Continuing with my project to create a list of great games you can play for free, this post features a bluffing dice game along the lines of Little Max. Liar Dice however, uses poker combinations to make it more complex than the aforementioned game.
Number of players: 2 – 6
Playing time: 20 minutes
You will need:
- 5 dice (or 5 poker dice)
- A dice cup
- Some chips
Liar Dice is played in rounds. In each round play progresses clockwise until one player is forced to take a chip. When a player is forced to take their third chip, they are out of the game. The last player left in the game is the winner.
On the first players turn, that player rolls all five dice. Ensuring that no one else can see, the player peeks at the dice (if they so wish) and declares any poker combination they like, saying the values of all five dice. The dice are placed underneath the cup and passed undisturbed to the next player.
The player who receives the dice can then either accept the poker combination that has just been declared, or challenge it. If they accept the result, they can re-roll as many of the five dice as they like, informing the other players of how many dice are being re-rolled (or keep the same dice passed to them) before declaring a poker combination themselves and passing the dice, under the cup, to the next player. The poker combination that they claim must be higher than the previous one. If instead, the player challenges the result, they must lift up the cup to reveal the dice. If the poker combination is at least as high as what was claimed, the player who made the challenge must take a chip. If however the poker combination was lower than what was claimed, the player who made that claim must take a chip instead. The next round begins with the challenger of the previous round (or in the case that they are out of the game, the person to their left).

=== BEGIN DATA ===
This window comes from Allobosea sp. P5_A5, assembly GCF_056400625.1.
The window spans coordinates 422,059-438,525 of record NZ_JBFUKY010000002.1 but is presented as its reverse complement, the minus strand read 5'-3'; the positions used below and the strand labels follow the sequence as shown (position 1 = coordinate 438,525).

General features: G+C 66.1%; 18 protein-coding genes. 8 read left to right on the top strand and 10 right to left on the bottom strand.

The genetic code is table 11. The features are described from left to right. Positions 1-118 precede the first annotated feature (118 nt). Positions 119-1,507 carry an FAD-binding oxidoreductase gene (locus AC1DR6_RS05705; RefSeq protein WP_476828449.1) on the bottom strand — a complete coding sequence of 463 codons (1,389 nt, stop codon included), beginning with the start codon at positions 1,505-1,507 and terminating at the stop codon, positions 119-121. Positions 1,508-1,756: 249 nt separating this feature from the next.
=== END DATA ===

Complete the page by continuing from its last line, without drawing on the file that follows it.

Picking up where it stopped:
From lowest to highest, the order of poker combinations are as follows:
- One pair is two dice showing the same number (e.g. 1, 2, 2, 3, 6).
- Two pairs (e.g. 1, 1, 3, 3, 4).
- Triplet is three dice showing the same number (e.g. 1, 3, 3, 3, 5).
- Straight is five consecutive numbers (e.g. 2, 3, 4, 5, 6).
- Full house is one pair and one triplet (e.g. 2, 2, 4, 4, 4).
- Four-of-a-kind is four dice showing the same number (e.g. 2, 6, 6, 6, 6).
- Five-of-a-kind is all five dice showing the same number (e.g. 2, 2, 2, 2, 2).
In the case of two poker combinations being of the same rank (e.g. two full houses), the combination whose main feature contains the highest number is ranked highest. In the case of two full houses, the main feature would be the triplet. If the numbers of the main feature are also identical, the combination whose secondary feature contains the highest number if ranked highest. If the numbers of the secondary feature are also identical, the combination with the highest single die is ranked the highest ect…
– It should be noted that when using dice (as opposed to cards), a straight is less likely to be rolled than a full house (hence its higher score in Yahtzee). If players so wish, they may decide before the game that straights be ranked higher than full houses.
– A two player variant has each player have their own set of five dice. Therefore, they are trying to better their own poker combination, not the communal one.